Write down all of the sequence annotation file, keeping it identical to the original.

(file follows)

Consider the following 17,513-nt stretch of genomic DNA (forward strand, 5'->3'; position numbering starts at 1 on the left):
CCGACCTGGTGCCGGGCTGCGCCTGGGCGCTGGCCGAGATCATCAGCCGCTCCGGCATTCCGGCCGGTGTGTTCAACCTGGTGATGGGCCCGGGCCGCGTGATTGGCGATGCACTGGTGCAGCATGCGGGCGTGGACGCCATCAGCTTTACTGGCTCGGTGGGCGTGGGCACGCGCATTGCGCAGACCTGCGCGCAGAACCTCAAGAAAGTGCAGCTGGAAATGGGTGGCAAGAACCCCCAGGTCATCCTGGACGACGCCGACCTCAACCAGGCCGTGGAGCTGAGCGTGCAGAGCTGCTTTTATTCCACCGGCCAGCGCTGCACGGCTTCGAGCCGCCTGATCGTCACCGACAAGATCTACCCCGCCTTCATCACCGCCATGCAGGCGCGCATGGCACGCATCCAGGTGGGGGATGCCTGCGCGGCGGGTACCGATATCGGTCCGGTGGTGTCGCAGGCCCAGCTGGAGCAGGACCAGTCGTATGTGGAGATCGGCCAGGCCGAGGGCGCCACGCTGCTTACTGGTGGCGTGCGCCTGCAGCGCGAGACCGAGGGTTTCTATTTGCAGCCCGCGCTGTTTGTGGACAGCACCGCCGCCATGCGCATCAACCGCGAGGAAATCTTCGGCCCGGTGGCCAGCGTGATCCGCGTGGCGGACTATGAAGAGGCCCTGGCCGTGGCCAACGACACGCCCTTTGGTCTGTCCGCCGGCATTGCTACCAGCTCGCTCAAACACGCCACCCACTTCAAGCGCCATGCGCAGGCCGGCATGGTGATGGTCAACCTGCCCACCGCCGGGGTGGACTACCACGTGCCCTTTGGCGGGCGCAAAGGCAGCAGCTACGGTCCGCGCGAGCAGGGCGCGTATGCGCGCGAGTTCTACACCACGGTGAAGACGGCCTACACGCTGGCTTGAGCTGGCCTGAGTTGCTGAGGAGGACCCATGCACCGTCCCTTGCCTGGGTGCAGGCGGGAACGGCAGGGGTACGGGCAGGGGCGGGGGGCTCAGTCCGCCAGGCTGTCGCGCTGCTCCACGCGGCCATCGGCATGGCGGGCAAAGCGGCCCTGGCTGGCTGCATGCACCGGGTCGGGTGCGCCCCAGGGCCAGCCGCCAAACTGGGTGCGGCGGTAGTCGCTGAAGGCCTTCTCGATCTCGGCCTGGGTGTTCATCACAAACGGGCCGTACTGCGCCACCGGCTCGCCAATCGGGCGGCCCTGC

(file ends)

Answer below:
Consider the following 17,513-nt stretch of genomic DNA (forward strand, 5'->3'; position numbering starts at 1 on the left):
CCGACCTGGTGCCGGGCTGCGCCTGGGCGCTGGCCGAGATCATCAGCCGCTCCGGCATTCCGGCCGGTGTGTTCAACCTGGTGATGGGCCCGGGCCGCGTGATTGGCGATGCACTGGTGCAGCATGCGGGCGTGGACGCCATCAGCTTTACTGGCTCGGTGGGCGTGGGCACGCGCATTGCGCAGACCTGCGCGCAGAACCTCAAGAAAGTGCAGCTGGAAATGGGTGGCAAGAACCCCCAGGTCATCCTGGACGACGCCGACCTCAACCAGGCCGTGGAGCTGAGCGTGCAGAGCTGCTTTTATTCCACCGGCCAGCGCTGCACGGCTTCGAGCCGCCTGATCGTCACCGACAAGATCTACCCCGCCTTCATCACCGCCATGCAGGCGCGCATGGCACGCATCCAGGTGGGGGATGCCTGCGCGGCGGGTACCGATATCGGTCCGGTGGTGTCGCAGGCCCAGCTGGAGCAGGACCAGTCGTATGTGGAGATCGGCCAGGCCGAGGGCGCCACGCTGCTTACTGGTGGCGTGCGCCTGCAGCGCGAGACCGAGGGTTTCTATTTGCAGCCCGCGCTGTTTGTGGACAGCACCGCCGCCATGCGCATCAACCGCGAGGAAATCTTCGGCCCGGTGGCCAGCGTGATCCGCGTGGCGGACTATGAAGAGGCCCTGGCCGTGGCCAACGACACGCCCTTTGGTCTGTCCGCCGGCATTGCTACCAGCTCGCTCAAACACGCCACCCACTTCAAGCGCCATGCGCAGGCCGGCATGGTGATGGTCAACCTGCCCACCGCCGGGGTGGACTACCACGTGCCCTTTGGCGGGCGCAAAGGCAGCAGCTACGGTCCGCGCGAGCAGGGCGCGTATGCGCGCGAGTTCTACACCACGGTGAAGACGGCCTACACGCTGGCTTGAGCTGGCCTGAGTTGCTGAGGAGGACCCATGCACCGTCCCTTGCCTGGGTGCAGGCGGGAACGGCAGGGGTACGGGCAGGGGCGGGGGGCTCAGTCCGCCAGGCTGTCGCGCTGCTCCACGCGGCCATCGGCATGGCGGGCAAAGCGGCCCTGGCTGGCTGCATGCACCGGGTCGGGTGCGCCCCAGGGCCAGCCGCCAAACTGGGTGCGGCGGTAGTCGCTGAAGGCCTTCTCGATCTCGGCCTGGGTGTTCATCACAAACGGGCCGTACTGCGCCACCGGCTCGCCAATCGGGCGGCCCTGC